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Friday, April 18 2014 @ 05:29 AM UTC

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Wrong way sidewalk bicyclist hit

Biking in the Metro AreaA bicyclist was rushed to the Maryland Shock Trauma Center in Baltimore on Monday night after he was hit by a sport utility vehicle on Chinquapin Round Road in Annapolis.

At 10:13 p.m., police and firefighters were called to Chinquapin Round Road near the Lincoln Park Laundry. There they found a man lying next to his bicycle and the Nissan Xterra that struck him.

Police said the victim was riding southbound on the northbound sidewalk of Chinquapin Round Road and was riding across the cross street when he was hit by the SUV as it pulled into the laundry.

He was flown to shock trauma and his condition became critical en route, police said.

On Tuesday, police said the man was recovering and was likely to be released from the hospital by yesterday.
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Leopold Seeks Input on County Pedestrian/Bicycle Plan Update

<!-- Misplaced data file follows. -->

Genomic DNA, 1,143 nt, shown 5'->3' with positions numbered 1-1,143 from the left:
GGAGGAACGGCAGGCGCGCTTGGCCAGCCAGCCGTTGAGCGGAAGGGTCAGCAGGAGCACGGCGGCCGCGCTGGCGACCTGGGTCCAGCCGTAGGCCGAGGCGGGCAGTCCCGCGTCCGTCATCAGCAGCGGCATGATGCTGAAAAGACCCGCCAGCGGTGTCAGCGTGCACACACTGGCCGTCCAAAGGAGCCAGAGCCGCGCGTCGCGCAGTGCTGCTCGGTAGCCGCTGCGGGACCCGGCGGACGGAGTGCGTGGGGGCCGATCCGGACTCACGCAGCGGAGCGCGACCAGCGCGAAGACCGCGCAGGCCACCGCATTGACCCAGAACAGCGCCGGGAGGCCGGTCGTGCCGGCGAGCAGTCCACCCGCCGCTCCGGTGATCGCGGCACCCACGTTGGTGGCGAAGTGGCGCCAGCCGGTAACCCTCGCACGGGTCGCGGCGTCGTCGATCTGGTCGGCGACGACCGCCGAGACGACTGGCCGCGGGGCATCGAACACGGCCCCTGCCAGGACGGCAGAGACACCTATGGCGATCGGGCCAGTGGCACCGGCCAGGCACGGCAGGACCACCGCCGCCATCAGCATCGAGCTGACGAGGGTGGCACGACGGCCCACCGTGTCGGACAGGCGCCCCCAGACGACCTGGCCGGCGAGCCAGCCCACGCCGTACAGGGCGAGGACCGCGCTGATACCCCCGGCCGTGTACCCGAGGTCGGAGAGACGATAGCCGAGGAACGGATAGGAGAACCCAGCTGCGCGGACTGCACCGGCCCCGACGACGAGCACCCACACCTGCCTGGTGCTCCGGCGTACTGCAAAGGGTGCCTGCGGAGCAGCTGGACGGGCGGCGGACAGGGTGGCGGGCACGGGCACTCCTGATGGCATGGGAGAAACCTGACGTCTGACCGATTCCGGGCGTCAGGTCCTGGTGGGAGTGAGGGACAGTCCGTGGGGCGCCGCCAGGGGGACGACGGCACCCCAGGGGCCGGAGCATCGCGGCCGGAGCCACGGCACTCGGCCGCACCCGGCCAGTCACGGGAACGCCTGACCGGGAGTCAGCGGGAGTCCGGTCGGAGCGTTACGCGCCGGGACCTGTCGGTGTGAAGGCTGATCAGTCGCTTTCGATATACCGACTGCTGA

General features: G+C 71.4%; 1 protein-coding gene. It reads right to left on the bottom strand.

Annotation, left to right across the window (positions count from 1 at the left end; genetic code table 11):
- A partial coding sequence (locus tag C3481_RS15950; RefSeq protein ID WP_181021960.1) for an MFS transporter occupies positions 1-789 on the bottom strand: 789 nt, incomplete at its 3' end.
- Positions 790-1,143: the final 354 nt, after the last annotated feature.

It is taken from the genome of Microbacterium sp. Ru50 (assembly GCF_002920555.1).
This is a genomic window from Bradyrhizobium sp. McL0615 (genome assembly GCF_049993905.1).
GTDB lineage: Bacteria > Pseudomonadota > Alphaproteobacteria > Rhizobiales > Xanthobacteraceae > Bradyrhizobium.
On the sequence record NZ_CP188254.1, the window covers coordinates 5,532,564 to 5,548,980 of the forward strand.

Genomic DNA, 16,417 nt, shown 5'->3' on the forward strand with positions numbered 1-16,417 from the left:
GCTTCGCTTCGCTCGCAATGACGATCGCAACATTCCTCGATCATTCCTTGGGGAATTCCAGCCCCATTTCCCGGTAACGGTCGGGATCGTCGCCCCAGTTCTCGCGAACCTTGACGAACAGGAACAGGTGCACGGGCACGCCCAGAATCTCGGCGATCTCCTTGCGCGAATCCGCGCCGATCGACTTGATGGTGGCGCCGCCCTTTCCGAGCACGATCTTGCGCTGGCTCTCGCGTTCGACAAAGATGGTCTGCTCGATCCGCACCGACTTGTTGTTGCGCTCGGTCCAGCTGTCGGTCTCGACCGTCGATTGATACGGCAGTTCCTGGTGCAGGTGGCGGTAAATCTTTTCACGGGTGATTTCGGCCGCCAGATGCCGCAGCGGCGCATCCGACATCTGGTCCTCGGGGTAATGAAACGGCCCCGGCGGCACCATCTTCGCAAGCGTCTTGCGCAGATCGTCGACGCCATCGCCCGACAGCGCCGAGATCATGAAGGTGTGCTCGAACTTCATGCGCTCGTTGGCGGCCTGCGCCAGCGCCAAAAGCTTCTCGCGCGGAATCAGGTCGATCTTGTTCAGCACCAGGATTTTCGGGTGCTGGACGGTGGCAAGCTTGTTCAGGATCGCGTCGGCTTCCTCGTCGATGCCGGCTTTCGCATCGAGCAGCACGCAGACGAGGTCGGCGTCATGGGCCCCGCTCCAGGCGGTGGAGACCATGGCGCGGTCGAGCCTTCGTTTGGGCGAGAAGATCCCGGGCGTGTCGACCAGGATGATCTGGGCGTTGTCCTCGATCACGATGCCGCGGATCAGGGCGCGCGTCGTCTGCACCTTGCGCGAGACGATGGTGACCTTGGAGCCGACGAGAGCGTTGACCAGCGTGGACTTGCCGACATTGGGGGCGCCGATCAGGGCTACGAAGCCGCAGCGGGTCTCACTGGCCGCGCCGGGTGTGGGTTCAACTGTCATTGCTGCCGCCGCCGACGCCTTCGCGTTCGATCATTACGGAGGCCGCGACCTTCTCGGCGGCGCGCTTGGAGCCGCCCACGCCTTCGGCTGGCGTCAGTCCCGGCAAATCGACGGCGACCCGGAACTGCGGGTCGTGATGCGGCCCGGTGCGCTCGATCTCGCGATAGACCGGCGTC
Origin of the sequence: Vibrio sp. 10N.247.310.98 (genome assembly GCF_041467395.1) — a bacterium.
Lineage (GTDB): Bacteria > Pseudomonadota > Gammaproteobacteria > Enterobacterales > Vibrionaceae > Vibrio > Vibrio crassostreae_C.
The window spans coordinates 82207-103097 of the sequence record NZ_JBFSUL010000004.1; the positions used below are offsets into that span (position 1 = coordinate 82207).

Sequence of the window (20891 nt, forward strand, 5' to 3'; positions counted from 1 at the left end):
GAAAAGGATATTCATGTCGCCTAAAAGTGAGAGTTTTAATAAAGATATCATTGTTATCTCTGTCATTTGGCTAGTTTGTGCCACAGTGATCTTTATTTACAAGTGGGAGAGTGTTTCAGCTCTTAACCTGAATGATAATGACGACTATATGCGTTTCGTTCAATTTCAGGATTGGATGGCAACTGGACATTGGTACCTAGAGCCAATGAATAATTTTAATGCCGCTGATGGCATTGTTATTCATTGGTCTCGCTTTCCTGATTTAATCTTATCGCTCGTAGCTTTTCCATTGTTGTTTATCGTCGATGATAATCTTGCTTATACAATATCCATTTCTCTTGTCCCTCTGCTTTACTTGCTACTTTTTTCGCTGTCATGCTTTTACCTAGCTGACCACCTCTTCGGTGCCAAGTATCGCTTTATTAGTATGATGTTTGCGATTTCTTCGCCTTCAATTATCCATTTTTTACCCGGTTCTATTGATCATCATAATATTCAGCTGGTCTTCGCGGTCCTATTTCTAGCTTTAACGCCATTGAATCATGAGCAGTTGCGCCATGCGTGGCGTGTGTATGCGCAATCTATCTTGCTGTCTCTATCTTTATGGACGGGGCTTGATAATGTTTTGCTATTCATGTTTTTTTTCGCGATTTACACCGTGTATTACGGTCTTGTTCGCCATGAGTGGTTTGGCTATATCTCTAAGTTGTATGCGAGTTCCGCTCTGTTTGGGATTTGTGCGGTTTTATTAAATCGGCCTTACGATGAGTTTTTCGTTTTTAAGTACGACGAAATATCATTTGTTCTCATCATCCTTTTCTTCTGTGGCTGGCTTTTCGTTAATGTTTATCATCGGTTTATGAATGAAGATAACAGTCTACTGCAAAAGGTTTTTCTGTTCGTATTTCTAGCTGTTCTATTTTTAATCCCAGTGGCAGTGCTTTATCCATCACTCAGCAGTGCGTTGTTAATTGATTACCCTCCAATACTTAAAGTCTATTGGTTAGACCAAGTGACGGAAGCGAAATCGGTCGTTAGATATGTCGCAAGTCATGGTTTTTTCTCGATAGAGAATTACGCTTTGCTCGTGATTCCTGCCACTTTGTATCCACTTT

Biking in the Metro AreaCounty Executive John R. Leopold has started a comprehensive study of pedestrian and bicycle facilities in the County's suburban and urbanized areas and has called upon citizens to become part of the process by attending public meetings and/or applying for appointment to the Citizens Advisory Committee.

The study aims to identify deficiencies in the current network of sidewalks, trails, on-road travel lanes, crosswalks, etc. and develop a systematic way to prioritize improvements as funds become available or as development occurs. The study will focus primarily on accommodating day-to-day transportation activities, such as travel to work, school, libraries and shopping.

Approximately 80% of the study is funded through a Federal transportation planning grant and it is expected to take about eighteen months to complete.

"Walking and bicycling are alternate modes of travel that should be encouraged and supported within our infrastructure," said Mr. Leopold. "This study will identify areas where improvement is needed."

In the meantime, the study will help the County identify those important projects that can be undertaken with limited resources and will serve as a guide for projects constructed by developers and Federal and State funding opportunities.